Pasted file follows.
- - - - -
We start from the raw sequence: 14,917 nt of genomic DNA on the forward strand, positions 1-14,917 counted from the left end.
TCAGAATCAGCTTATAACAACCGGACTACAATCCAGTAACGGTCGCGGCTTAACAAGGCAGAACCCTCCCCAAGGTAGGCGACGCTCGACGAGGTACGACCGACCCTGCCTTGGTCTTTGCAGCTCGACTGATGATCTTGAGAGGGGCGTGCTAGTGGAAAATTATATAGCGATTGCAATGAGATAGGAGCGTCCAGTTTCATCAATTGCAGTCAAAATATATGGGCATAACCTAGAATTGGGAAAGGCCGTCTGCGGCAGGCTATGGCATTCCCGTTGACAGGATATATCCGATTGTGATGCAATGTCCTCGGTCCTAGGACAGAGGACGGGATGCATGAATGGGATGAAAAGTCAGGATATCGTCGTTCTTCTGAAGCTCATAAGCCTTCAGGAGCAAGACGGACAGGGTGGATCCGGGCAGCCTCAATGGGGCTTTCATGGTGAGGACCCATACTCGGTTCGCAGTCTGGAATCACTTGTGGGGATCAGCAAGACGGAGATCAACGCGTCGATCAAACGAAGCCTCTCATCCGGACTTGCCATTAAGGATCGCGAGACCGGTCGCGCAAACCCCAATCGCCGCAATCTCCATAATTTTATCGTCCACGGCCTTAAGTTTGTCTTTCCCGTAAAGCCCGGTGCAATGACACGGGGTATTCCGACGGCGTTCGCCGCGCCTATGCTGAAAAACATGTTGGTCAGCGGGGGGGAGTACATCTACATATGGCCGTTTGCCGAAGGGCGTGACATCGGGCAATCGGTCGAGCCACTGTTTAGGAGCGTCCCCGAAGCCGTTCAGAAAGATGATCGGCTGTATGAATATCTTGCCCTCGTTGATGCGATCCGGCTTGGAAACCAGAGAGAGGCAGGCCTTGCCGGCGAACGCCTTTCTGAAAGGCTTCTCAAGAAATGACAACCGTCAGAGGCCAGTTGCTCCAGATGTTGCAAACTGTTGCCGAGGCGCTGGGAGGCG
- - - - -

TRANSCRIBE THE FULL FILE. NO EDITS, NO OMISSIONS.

We start from the raw sequence: 14,917 nt of genomic DNA on the forward strand, positions 1-14,917 counted from the left end.
TCAGAATCAGCTTATAACAACCGGACTACAATCCAGTAACGGTCGCGGCTTAACAAGGCAGAACCCTCCCCAAGGTAGGCGACGCTCGACGAGGTACGACCGACCCTGCCTTGGTCTTTGCAGCTCGACTGATGATCTTGAGAGGGGCGTGCTAGTGGAAAATTATATAGCGATTGCAATGAGATAGGAGCGTCCAGTTTCATCAATTGCAGTCAAAATATATGGGCATAACCTAGAATTGGGAAAGGCCGTCTGCGGCAGGCTATGGCATTCCCGTTGACAGGATATATCCGATTGTGATGCAATGTCCTCGGTCCTAGGACAGAGGACGGGATGCATGAATGGGATGAAAAGTCAGGATATCGTCGTTCTTCTGAAGCTCATAAGCCTTCAGGAGCAAGACGGACAGGGTGGATCCGGGCAGCCTCAATGGGGCTTTCATGGTGAGGACCCATACTCGGTTCGCAGTCTGGAATCACTTGTGGGGATCAGCAAGACGGAGATCAACGCGTCGATCAAACGAAGCCTCTCATCCGGACTTGCCATTAAGGATCGCGAGACCGGTCGCGCAAACCCCAATCGCCGCAATCTCCATAATTTTATCGTCCACGGCCTTAAGTTTGTCTTTCCCGTAAAGCCCGGTGCAATGACACGGGGTATTCCGACGGCGTTCGCCGCGCCTATGCTGAAAAACATGTTGGTCAGCGGGGGGGAGTACATCTACATATGGCCGTTTGCCGAAGGGCGTGACATCGGGCAATCGGTCGAGCCACTGTTTAGGAGCGTCCCCGAAGCCGTTCAGAAAGATGATCGGCTGTATGAATATCTTGCCCTCGTTGATGCGATCCGGCTTGGAAACCAGAGAGAGGCAGGCCTTGCCGGCGAACGCCTTTCTGAAAGGCTTCTCAAGAAATGACAACCGTCAGAGGCCAGTTGCTCCAGATGTTGCAAACTGTTGCCGAGGCGCTGGGAGGCG